Hello

I just had a pacemaker put in last week. A little over a month ago, I fainted while eating dinner. I went, with my wife, to the urgent care the next morning. They set me up to consult with a cardiologist, who decided I should wear a heart monitor for two weeks to see what is going on. He also had me schedule an appointment for an ultrasound of my heart. A week after I sent the monitor back, and while I was at the ultrasound, I had a phone call that I let go to voice mail. When I checked my voice mail after the ultrasound, it was the cardiologist office telling me that they had detected eight events in which my heart had stopped beating for anywhere from two seconds to seven seconds. I later learned that there had also been a three-second stop while I was in the ultrasound. I was told I needed to check into the emergency room immediately. I went in and they were expecting me. I was kept overnight and my pacemaker was put in early the next morning. I am now home and trying to recover. As a warehouse employee who is used to slinging chains and straps all day to tie down heavy loads on flatbed trailers, I am trying to understand how this will affect my job and my family. I am restricted from any heavy lifting with my left arm until early August, and strongly advised against any heavy lifting altogether until then. From what I understand, this is just to give time for the muscle tissue of the heart to grow around the wires that go to my pacemaker. This is all so new to me and I really want to get back normal, if such a thing even exists.


4 Comments

new normal

by Tracey_E - 2020-06-30 14:11:13

You'll need to take it easy until you heal, but after that you should be able to get back to life as it was before. The biggest difference is now your heart won't pause so you'll be safe. Many of us find our new normal is a whole lot like our old normal. Most of the time I forget the pacer is there, it's just a part of me. 

Emergency pacemaker

by AgentX86 - 2020-06-30 14:17:13

Welcome to the club (that you don't want to be a member).

You're on the right track with your thinking. The weight restriction is so that your pacemaker leads anchor into the heart properly and everything heals completely.  After that period,  have at it. You'll be fine to do whatever. You'll probably not want to shoot a shotgun using that shoulder but the list of don't dos is pretty short. Your doctors or PM tech will go over your instructions. Id advise that your wife be there. Since this is a shock, you don't want to miss anything - two heads are better than one. Write everything down, both instructions and your questions (ahead of appointments).

BTW, I got that "get thee to the ER" call at 3:00AM. The difference was that my EP had been discussing a PM for a long time for other reasons. Unlike you, I was all but expecting to get a PM soon.

Maybe n0t so fast...

by Protimenow - 2020-06-30 15:51:11

I hate to throw water on your plans.

I got a message from a long-term PM owner cautioning about lifting anything heavy over your head. I was also warnet not to do pull ups. There may be some things that it's safer not to do. 

Check with your doctor, and maybe others (as you've done here) to be certain that your warehouse work is safe.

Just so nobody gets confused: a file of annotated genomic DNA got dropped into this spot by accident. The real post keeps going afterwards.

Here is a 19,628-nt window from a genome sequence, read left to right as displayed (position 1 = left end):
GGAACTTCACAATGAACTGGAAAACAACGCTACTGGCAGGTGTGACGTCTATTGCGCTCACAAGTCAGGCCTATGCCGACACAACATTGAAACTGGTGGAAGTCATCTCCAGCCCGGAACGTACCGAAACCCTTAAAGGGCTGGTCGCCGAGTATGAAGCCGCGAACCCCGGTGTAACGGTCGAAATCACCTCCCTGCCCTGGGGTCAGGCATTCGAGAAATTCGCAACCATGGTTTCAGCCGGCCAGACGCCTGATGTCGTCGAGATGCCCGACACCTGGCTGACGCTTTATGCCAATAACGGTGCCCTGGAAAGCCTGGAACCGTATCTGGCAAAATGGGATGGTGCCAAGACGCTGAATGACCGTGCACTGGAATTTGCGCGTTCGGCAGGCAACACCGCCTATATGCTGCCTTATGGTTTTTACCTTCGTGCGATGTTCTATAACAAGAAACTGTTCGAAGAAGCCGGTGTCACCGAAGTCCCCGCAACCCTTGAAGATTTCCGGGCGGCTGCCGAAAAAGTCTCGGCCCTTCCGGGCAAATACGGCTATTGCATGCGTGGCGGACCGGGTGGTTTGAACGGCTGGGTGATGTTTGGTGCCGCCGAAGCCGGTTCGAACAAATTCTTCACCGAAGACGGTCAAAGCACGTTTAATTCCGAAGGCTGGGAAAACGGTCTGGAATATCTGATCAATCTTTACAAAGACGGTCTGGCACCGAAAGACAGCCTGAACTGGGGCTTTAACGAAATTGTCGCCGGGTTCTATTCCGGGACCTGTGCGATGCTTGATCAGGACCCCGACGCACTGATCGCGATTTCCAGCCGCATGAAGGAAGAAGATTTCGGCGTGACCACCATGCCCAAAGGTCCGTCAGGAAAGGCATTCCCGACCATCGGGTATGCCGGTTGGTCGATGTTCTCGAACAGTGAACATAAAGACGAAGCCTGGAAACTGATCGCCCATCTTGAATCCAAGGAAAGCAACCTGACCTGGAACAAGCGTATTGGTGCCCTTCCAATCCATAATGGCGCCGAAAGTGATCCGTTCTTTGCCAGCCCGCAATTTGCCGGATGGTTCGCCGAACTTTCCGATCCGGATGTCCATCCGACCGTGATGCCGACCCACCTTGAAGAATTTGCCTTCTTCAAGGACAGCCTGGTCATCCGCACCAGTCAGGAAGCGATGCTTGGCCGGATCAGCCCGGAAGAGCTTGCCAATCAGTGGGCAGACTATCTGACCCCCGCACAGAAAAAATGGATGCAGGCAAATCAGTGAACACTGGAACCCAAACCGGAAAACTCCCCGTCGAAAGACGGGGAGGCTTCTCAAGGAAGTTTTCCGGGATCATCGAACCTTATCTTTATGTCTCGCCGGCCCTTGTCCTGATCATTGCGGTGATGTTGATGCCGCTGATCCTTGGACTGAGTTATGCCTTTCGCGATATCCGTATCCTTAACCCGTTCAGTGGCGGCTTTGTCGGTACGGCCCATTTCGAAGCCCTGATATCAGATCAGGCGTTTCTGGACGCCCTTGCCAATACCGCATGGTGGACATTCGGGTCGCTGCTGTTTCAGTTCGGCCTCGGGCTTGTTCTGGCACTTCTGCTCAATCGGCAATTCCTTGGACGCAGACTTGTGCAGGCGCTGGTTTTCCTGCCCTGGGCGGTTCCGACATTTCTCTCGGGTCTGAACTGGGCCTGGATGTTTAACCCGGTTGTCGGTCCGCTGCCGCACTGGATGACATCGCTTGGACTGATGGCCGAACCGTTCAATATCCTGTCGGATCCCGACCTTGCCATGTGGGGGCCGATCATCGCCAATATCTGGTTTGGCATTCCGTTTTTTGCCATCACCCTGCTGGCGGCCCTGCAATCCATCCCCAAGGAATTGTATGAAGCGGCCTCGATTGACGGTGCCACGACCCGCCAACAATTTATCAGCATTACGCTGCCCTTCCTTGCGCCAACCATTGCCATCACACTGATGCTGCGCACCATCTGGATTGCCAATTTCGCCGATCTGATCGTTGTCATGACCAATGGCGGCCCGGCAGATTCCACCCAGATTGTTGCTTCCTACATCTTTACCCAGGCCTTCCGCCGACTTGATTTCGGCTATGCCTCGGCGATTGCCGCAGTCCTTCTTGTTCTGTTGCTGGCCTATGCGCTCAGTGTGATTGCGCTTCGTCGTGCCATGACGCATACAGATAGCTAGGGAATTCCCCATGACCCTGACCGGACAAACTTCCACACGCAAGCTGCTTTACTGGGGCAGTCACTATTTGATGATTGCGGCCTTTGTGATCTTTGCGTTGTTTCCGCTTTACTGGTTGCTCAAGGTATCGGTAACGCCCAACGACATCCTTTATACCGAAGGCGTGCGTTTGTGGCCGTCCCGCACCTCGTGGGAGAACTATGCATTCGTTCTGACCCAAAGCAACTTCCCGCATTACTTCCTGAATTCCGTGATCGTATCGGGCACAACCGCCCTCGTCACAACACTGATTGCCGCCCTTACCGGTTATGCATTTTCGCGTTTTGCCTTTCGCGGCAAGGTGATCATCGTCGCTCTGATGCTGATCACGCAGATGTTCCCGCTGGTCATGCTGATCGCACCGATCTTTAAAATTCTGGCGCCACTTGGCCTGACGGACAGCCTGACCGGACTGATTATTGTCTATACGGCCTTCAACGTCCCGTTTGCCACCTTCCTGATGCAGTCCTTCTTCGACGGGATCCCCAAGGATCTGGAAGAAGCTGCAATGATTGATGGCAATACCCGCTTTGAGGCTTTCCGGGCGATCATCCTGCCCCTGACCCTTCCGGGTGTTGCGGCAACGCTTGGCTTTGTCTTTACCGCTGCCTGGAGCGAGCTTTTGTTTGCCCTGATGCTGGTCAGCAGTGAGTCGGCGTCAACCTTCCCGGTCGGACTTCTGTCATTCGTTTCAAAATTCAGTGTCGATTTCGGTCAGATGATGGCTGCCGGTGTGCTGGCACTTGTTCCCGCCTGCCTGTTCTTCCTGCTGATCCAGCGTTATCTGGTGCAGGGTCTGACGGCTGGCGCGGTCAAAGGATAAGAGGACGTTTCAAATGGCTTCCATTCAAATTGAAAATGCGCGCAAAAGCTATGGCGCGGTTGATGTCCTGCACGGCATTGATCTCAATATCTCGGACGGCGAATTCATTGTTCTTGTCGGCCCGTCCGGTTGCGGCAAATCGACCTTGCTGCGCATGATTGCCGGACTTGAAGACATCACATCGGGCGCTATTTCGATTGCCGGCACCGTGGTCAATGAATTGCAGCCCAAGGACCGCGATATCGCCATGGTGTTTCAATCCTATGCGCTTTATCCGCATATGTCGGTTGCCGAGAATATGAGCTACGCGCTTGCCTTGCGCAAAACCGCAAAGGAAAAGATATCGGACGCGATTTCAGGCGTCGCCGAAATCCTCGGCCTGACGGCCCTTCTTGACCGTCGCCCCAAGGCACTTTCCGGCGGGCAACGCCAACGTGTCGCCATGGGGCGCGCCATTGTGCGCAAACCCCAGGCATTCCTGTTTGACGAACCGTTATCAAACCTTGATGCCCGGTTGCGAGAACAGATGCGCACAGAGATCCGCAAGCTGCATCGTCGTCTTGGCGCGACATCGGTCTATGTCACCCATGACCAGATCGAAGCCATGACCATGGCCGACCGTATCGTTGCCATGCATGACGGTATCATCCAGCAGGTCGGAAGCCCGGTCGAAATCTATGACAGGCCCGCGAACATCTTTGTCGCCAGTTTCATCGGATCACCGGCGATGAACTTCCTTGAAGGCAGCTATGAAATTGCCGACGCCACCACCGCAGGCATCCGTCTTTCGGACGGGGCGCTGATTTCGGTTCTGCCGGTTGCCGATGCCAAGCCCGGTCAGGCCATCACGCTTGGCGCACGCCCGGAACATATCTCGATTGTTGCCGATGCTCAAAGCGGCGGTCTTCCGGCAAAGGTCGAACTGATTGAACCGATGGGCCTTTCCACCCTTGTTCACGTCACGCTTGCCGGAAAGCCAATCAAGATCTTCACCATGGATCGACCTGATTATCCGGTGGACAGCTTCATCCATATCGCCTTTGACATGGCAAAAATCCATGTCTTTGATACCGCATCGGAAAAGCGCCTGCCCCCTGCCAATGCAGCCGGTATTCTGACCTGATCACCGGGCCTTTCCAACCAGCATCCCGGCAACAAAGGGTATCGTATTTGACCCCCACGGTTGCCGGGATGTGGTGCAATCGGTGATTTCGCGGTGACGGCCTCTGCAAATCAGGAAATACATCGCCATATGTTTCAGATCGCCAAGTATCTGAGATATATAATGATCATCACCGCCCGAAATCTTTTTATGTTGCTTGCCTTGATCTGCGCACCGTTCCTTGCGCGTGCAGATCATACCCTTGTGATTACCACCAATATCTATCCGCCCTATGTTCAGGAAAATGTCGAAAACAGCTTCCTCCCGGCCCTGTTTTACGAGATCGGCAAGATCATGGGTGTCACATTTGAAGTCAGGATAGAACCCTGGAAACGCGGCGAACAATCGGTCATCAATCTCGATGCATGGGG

Protimenow

by Tracey_E - 2020-06-30 16:41:33

There are some doctors who restrict pull ups and overhead weights, but most do not. There are some people who have damaged leads exercising, but it's rare.  My St Judes rep had been with SJM a long time when I met him in 1994 so he's has monitored a lot of patients over the years and he said nothing I did was going to damage a lead. My ep is an adult congenital specialist, head of ep at a large research hospital, so most of his patients are paced for a lifetime. He said nothing I did was going to damage a lead, that they are thin and flexibile and meant to move with us and he loves that I do Crossfit. I specifically asked about pull ups and overhead barbell work and he said go for it.

There are exceptions, of course, but unless we have other conditions that would hold us back, or unless our placement is unusual, there is no reason to let the pacer keep us from doing what we want to do. I've done Crossfit for 9 years now and I do it all (if you're not familiar, Olympic lifts, kettle bells, pull ups, push ups, running, rowing, whatever else they throw at us). I also kayak, hike with a heavy pack, love ropes courses, ride roller coasters...  I still have one working lead from 1994, the other was replaced in 2010 which is normal life expectancy for a lead. My ep keeps a close eye on the condition of my leads, so far the old one is still going strong.

Have you seen what's involved in extraction when they remove old leads? They are in so tight after the first year it takes a special laser used by a highly specialized surgeon to get them out. 

YMMV, do what you are comfortable with. Not every doctor will agree with the advice I've been given but I've had quite a few doctors in the 26 years I've been paced, and not one has told me to baby the pacer, not one has told me no to any activity I've wanted to try. 

You know you're wired when...

Your ICD has a better memory than you.

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Life does not stop with a pacemaker, even though it caught me off guard.